I'm happy to have had the privilege of living at the same time as Carrie Fisher. She has said before that when two celebrities mate, someone like her is the result. If only that were true! But alas, she is one of a kind. Long may she live--and write!
I've always liked Fisher's caustic wit and candid honesty about her life, Shockaholic has to be one of her most candid and funny books ever. I'd reccomend it for someone who needed their spirits lifted.
Insights into Ted Kennedy, Elizabeth Taylor, and Michael Jackson.
One of the best.
When Fisher and Elizabeth Taylor reconsiled.
This is a good book for people suffering depression, it shows that one can over come their mental illnesses if one is willing to take risks and take control of their lives.
Stronger storyline, more to share. This story was very thin, dull and at times defensive.
Maybe. She's obviously funny and a good writer.
The author/narrator is very low key. Not energetic about anything. Felt like she wasn't enthusiastic about this book at all.
Carrie Fisher is very funny, and honest. I will give her that. There just wasn't much of interest here. Most of her story was told in Wishful Drinking. I almost feel like she put out this book just to make a buck.
I really enjoyed Wishful Drinking and was looking forward to more. This wasn't it. Very little story. Also Fisher has become very mushy. It actually made me gag a few times, how she tried to tie everything up with a bow. Very disappointing, especially the defense of Michael Jackson, and the long second half of the book, mostly about her father's death. Dull.
What's not to love?
Carrie Fisher, addicted to brutal truth, delivered the fascinating details of her life with her classic self-effacing humor.
Well... 'Wishful Drinking' -- Ms. Fisher's memoir that also let's her fans know what her Wonder Bread years were like
Everyone has a 'readervoice' in their head that turns on when reading a book. You have your own style, and it works; besides, what else are you gonna do for a narrator?
When an author, who is also an actor, reads you their work, you know you're getting it exactly the way they wrote and meant it to be heard.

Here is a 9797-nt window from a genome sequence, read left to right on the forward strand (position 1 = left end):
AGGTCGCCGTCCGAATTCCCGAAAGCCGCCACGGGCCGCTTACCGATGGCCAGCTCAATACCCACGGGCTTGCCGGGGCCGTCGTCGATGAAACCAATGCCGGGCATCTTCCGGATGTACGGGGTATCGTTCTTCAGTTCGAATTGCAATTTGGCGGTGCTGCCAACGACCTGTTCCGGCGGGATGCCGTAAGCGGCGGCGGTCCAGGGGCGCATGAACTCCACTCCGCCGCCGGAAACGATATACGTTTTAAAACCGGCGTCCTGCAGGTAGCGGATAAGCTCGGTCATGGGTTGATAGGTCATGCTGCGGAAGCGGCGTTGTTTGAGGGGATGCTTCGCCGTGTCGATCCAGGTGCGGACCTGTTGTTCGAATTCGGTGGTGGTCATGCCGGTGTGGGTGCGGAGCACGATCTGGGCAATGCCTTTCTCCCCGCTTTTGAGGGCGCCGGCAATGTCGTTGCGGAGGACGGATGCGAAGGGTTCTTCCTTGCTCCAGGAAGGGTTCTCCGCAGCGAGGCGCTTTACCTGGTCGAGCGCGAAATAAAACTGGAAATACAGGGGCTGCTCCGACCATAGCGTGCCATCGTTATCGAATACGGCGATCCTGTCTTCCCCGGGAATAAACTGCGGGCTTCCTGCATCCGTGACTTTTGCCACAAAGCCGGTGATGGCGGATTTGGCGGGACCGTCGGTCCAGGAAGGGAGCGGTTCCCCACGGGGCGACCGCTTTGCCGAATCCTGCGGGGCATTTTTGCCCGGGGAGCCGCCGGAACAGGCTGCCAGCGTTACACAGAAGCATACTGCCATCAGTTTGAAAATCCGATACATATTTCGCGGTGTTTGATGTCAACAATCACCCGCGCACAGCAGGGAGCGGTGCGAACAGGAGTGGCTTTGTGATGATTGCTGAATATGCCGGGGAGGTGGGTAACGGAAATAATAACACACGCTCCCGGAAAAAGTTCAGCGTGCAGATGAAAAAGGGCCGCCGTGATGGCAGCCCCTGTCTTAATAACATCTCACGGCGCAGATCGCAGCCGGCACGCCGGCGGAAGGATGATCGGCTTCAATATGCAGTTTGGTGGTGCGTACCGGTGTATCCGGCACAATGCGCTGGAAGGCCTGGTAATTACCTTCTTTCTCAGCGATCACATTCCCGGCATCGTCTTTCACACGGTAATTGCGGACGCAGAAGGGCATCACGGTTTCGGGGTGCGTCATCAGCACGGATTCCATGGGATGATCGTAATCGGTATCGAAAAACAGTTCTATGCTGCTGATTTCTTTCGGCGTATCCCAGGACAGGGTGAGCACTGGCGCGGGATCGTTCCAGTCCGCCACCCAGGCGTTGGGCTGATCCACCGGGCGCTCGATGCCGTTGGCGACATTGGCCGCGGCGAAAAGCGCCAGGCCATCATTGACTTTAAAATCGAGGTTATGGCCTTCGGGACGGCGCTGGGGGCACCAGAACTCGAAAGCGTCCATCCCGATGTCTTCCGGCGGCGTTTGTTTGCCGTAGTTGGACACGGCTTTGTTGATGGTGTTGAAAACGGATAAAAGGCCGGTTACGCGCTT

So you get the added novelty of filling in a sort of emotional gap between the author and audience.
You could... in my case we did listen to it from beginning to end while driving (skidding) through a torrential downpour while looking for an open restaurant on the backroads of Virginia one Sunday.
I loved it.
This is a compelling listen with great warmth, sardonic humour, and cutting perceptions about a life observed.
Fisher has the art of observation nailed; of others and herself she can sum up a complex situation in a sentence. The more complex ones, in a word.
The exasperation of her life predicaments.
I would listen to this again. It is a fun book with engaging narration.
I love it when Carrie talks about her Mother.
This is a fun, light book. It gives a light look into the lives of the rich and famous. I laughed outloud many times. Carrie Fisher doesn't take herself too seriously and is able to tease out the absurdity in her life circumstances.
I really liked this book. It had some interesting stories about her encounters with the Dem senators, her relationship with her dad, and her shock therapy. She had a good reading voice that kept my interest and she has the mouth of a sailor. I was entertained by it and it wasn't too long. I'd recommend this book